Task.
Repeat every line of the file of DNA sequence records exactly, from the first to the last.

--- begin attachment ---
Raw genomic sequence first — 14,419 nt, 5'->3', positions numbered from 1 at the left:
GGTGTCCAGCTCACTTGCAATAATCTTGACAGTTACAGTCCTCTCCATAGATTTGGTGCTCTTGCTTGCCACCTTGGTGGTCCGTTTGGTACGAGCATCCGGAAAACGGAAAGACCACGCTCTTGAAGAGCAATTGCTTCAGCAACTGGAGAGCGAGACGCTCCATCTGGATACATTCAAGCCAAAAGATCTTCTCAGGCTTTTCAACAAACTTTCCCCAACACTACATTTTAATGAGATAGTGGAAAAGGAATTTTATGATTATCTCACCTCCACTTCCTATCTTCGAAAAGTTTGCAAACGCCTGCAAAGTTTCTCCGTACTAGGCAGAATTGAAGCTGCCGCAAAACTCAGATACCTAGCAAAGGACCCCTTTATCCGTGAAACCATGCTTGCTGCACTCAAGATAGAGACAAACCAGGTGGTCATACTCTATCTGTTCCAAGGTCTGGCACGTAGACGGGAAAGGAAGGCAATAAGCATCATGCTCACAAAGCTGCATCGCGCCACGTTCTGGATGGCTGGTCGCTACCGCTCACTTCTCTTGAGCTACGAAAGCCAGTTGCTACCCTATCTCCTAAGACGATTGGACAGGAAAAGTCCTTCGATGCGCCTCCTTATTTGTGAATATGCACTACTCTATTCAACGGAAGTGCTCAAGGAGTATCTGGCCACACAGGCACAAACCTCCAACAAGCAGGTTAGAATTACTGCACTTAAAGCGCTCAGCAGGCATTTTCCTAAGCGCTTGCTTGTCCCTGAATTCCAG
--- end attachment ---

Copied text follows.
Raw genomic sequence first — 14,419 nt, 5'->3', positions numbered from 1 at the left:
GGTGTCCAGCTCACTTGCAATAATCTTGACAGTTACAGTCCTCTCCATAGATTTGGTGCTCTTGCTTGCCACCTTGGTGGTCCGTTTGGTACGAGCATCCGGAAAACGGAAAGACCACGCTCTTGAAGAGCAATTGCTTCAGCAACTGGAGAGCGAGACGCTCCATCTGGATACATTCAAGCCAAAAGATCTTCTCAGGCTTTTCAACAAACTTTCCCCAACACTACATTTTAATGAGATAGTGGAAAAGGAATTTTATGATTATCTCACCTCCACTTCCTATCTTCGAAAAGTTTGCAAACGCCTGCAAAGTTTCTCCGTACTAGGCAGAATTGAAGCTGCCGCAAAACTCAGATACCTAGCAAAGGACCCCTTTATCCGTGAAACCATGCTTGCTGCACTCAAGATAGAGACAAACCAGGTGGTCATACTCTATCTGTTCCAAGGTCTGGCACGTAGACGGGAAAGGAAGGCAATAAGCATCATGCTCACAAAGCTGCATCGCGCCACGTTCTGGATGGCTGGTCGCTACCGCTCACTTCTCTTGAGCTACGAAAGCCAGTTGCTACCCTATCTCCTAAGACGATTGGACAGGAAAAGTCCTTCGATGCGCCTCCTTATTTGTGAATATGCACTACTCTATTCAACGGAAGTGCTCAAGGAGTATCTGGCCACACAGGCACAAACCTCCAACAAGCAGGTTAGAATTACTGCACTTAAAGCGCTCAGCAGGCATTTTCCTAAGCGCTTGCTTGTCCCTGAATTCCAG